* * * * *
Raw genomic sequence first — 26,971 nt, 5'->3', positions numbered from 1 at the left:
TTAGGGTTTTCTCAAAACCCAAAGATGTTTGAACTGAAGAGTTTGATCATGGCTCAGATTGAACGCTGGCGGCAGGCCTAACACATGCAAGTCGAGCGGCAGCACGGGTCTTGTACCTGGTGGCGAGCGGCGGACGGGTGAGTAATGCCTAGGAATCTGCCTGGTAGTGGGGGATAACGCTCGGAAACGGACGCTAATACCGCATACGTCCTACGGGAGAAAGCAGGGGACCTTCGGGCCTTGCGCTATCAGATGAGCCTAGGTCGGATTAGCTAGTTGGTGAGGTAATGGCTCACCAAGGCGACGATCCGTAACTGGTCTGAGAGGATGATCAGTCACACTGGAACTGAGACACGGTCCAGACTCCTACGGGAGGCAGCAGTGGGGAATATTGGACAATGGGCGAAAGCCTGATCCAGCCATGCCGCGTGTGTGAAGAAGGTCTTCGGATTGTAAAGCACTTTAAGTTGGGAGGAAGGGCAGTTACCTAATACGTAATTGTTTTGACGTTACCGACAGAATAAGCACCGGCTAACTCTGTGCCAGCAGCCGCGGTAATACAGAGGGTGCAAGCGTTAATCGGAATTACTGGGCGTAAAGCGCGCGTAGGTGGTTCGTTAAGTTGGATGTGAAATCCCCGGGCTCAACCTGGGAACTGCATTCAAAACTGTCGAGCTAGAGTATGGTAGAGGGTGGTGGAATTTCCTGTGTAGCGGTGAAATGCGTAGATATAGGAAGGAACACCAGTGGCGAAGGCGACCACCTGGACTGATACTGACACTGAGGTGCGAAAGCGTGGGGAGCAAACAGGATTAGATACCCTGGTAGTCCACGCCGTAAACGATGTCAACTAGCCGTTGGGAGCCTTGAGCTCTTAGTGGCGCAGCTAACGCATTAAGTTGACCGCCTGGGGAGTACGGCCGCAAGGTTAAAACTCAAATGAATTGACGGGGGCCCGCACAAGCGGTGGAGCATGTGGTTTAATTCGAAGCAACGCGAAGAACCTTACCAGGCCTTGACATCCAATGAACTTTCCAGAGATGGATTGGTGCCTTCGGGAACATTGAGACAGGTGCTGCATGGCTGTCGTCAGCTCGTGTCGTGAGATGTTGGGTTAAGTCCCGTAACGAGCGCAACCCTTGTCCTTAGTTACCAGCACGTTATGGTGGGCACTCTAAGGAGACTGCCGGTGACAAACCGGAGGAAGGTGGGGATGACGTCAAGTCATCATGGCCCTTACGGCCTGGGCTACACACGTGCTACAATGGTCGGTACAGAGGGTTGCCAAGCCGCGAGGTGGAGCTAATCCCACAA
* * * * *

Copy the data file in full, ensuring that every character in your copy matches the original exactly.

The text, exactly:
Raw genomic sequence first — 26,971 nt, 5'->3', positions numbered from 1 at the left:
TTAGGGTTTTCTCAAAACCCAAAGATGTTTGAACTGAAGAGTTTGATCATGGCTCAGATTGAACGCTGGCGGCAGGCCTAACACATGCAAGTCGAGCGGCAGCACGGGTCTTGTACCTGGTGGCGAGCGGCGGACGGGTGAGTAATGCCTAGGAATCTGCCTGGTAGTGGGGGATAACGCTCGGAAACGGACGCTAATACCGCATACGTCCTACGGGAGAAAGCAGGGGACCTTCGGGCCTTGCGCTATCAGATGAGCCTAGGTCGGATTAGCTAGTTGGTGAGGTAATGGCTCACCAAGGCGACGATCCGTAACTGGTCTGAGAGGATGATCAGTCACACTGGAACTGAGACACGGTCCAGACTCCTACGGGAGGCAGCAGTGGGGAATATTGGACAATGGGCGAAAGCCTGATCCAGCCATGCCGCGTGTGTGAAGAAGGTCTTCGGATTGTAAAGCACTTTAAGTTGGGAGGAAGGGCAGTTACCTAATACGTAATTGTTTTGACGTTACCGACAGAATAAGCACCGGCTAACTCTGTGCCAGCAGCCGCGGTAATACAGAGGGTGCAAGCGTTAATCGGAATTACTGGGCGTAAAGCGCGCGTAGGTGGTTCGTTAAGTTGGATGTGAAATCCCCGGGCTCAACCTGGGAACTGCATTCAAAACTGTCGAGCTAGAGTATGGTAGAGGGTGGTGGAATTTCCTGTGTAGCGGTGAAATGCGTAGATATAGGAAGGAACACCAGTGGCGAAGGCGACCACCTGGACTGATACTGACACTGAGGTGCGAAAGCGTGGGGAGCAAACAGGATTAGATACCCTGGTAGTCCACGCCGTAAACGATGTCAACTAGCCGTTGGGAGCCTTGAGCTCTTAGTGGCGCAGCTAACGCATTAAGTTGACCGCCTGGGGAGTACGGCCGCAAGGTTAAAACTCAAATGAATTGACGGGGGCCCGCACAAGCGGTGGAGCATGTGGTTTAATTCGAAGCAACGCGAAGAACCTTACCAGGCCTTGACATCCAATGAACTTTCCAGAGATGGATTGGTGCCTTCGGGAACATTGAGACAGGTGCTGCATGGCTGTCGTCAGCTCGTGTCGTGAGATGTTGGGTTAAGTCCCGTAACGAGCGCAACCCTTGTCCTTAGTTACCAGCACGTTATGGTGGGCACTCTAAGGAGACTGCCGGTGACAAACCGGAGGAAGGTGGGGATGACGTCAAGTCATCATGGCCCTTACGGCCTGGGCTACACACGTGCTACAATGGTCGGTACAGAGGGTTGCCAAGCCGCGAGGTGGAGCTAATCCCACAA